Tuesday 6 December 2016

Razzmatazz is order of the day as US sports fans fly in

Published 04/09/2016 | 02:30

Patrick Gamble and Freddie Burden of Georgia Tech Yellow Jackets receive the trophy from Taoiseach Enda Kenny, after the Aer Lingus College Football Classic match between Boston College Eagles and Georgia Tech Yellow Jackets at the Aviva Stadium Photo: Brendan Moran/Sportsfile
Patrick Gamble and Freddie Burden of Georgia Tech Yellow Jackets receive the trophy from Taoiseach Enda Kenny, after the Aer Lingus College Football Classic match between Boston College Eagles and Georgia Tech Yellow Jackets at the Aviva Stadium Photo: Brendan Moran/Sportsfile

Crowds in Ballsbridge are used to seeing an oval ball being flung around the Aviva Stadium, but many may have been bemused by the extra padding, yellow goal posts and the playing of The Star-Spangled Banner before kick-off yesterday.

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Thousands of American sports fans jetted into Dublin to see Boston College take on Georgia Tech in the Aer Lingus College Football Classic at the home of Irish rugby and soccer yesterday.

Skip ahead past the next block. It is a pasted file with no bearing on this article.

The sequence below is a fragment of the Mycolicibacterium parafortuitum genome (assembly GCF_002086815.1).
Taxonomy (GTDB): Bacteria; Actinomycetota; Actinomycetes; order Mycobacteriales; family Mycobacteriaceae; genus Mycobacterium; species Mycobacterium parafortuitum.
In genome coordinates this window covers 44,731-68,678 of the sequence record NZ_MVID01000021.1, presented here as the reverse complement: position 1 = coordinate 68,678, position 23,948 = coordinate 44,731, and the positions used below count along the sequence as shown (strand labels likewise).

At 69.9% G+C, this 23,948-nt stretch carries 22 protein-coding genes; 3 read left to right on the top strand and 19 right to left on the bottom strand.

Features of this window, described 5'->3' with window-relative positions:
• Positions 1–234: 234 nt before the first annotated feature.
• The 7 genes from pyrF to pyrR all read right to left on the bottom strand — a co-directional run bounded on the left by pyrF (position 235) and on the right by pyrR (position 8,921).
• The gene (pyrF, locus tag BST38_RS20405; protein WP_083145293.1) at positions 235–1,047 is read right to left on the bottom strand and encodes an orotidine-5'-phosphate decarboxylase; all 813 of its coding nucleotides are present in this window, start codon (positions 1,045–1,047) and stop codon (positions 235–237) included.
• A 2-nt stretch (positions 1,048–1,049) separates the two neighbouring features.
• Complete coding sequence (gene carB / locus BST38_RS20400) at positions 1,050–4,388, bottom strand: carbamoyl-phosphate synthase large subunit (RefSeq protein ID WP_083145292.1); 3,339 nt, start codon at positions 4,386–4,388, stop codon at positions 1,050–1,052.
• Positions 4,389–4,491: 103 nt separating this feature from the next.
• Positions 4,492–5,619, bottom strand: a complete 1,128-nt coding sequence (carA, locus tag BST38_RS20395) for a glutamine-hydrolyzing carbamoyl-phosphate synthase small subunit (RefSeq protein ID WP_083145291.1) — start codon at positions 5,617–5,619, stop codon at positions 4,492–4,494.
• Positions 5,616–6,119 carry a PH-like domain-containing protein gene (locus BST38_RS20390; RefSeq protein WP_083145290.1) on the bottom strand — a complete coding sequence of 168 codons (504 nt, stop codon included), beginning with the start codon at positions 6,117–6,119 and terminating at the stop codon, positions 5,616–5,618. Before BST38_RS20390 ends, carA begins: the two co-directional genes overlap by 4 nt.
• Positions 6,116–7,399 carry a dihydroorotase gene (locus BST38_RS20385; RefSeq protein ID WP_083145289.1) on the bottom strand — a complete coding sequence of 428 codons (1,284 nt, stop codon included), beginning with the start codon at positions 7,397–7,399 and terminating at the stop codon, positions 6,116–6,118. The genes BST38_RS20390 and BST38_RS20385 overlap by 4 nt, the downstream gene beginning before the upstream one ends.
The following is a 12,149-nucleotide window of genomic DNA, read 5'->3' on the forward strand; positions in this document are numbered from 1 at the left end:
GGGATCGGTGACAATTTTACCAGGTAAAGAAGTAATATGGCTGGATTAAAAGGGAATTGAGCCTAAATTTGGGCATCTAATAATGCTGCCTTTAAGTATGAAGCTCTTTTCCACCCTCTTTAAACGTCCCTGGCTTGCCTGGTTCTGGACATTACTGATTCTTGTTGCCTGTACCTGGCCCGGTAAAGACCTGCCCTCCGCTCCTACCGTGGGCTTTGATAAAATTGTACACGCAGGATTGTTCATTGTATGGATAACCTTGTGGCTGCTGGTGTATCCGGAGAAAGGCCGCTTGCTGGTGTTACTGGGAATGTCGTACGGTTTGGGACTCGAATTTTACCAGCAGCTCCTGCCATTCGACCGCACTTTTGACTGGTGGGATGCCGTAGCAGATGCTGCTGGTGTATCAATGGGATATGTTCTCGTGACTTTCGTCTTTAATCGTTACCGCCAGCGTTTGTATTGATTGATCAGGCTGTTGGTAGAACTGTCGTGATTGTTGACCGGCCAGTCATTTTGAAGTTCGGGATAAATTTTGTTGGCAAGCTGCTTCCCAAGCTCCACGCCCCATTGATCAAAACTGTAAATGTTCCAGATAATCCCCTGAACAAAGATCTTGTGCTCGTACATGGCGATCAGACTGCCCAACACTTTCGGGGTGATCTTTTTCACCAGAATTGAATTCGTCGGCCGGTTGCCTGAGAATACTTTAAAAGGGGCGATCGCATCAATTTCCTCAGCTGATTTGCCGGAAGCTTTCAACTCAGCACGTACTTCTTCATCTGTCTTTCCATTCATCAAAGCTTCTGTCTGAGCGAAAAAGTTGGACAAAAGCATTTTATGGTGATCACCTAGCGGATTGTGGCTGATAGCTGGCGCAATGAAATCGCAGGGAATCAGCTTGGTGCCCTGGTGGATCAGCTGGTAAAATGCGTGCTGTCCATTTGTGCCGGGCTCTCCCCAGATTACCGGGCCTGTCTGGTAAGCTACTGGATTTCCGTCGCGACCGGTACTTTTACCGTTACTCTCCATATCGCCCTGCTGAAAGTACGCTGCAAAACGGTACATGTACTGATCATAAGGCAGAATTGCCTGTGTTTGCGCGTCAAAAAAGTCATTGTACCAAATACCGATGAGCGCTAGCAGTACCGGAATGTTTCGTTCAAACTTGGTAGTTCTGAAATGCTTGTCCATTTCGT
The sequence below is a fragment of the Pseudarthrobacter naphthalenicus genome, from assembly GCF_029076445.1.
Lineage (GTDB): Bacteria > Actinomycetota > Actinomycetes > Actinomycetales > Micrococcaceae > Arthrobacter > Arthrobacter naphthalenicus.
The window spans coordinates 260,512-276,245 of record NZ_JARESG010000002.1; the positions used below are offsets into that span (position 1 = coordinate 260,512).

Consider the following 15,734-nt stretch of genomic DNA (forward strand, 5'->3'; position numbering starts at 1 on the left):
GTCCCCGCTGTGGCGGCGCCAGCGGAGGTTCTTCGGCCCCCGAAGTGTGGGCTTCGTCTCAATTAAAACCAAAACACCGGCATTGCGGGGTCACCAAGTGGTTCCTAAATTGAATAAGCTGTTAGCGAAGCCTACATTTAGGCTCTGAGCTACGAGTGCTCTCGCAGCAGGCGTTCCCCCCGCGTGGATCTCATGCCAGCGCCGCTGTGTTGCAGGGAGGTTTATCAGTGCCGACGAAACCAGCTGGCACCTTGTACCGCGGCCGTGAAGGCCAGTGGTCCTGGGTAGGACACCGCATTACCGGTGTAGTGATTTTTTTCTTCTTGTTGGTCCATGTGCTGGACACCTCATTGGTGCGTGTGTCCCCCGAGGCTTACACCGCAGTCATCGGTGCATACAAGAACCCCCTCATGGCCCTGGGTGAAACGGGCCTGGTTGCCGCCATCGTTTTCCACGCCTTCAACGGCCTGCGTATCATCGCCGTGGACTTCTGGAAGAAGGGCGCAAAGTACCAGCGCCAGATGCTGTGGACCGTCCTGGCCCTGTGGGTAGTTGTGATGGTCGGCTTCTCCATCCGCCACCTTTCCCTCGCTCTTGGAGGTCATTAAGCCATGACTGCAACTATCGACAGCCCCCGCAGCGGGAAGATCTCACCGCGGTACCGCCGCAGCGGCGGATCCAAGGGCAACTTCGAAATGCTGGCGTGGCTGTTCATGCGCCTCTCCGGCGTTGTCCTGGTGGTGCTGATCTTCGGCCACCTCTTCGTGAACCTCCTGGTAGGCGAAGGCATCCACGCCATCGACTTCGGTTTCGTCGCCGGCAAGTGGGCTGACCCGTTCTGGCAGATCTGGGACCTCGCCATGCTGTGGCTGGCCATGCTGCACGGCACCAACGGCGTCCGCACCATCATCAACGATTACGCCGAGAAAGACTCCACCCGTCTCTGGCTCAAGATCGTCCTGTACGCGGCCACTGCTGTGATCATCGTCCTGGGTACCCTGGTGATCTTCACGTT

Cheerleaders from Boston College Photo: Sportsfile
Cheerleaders from Boston College Photo: Sportsfile

Georgia's fans left happiest after 17-14 win in a close-run contest.

US commentators admitted the match itself was anything but a classic, with poor weather making conditions trickier for the emerging US sports stars on show. However, those close to the event said it was about much more than football.

With pep rallies, cheerleaders and tailgate parties before and after the kick off, the day was about much more than the events on the pitch.

Around 800 American football players, cheerleaders and supporters paraded down O'Connell Street in the rain to kick off this weekend's celebrations.

High school students also got involved, holding their own games in Donnybrook on Friday night with proceeds going to Special Olympics Ireland - the event's official charity partner.

Boston College president Fr William Leahy, whose family originally hails from Killarney, Co Kerry, said it was a way to cement Irish-American relationships.

"You look at the American businesses that have offices and branches in Ireland, Google, Facebook, pharmaceuticals. There has been a lot of interchange, no question.

"I think it is of utmost importance that we have this kind of interface and contact face-to-face.

"When you have people face-to-face, it adds another dimension and the interaction that comes out of it is priceless," he said.

Sunday Independent

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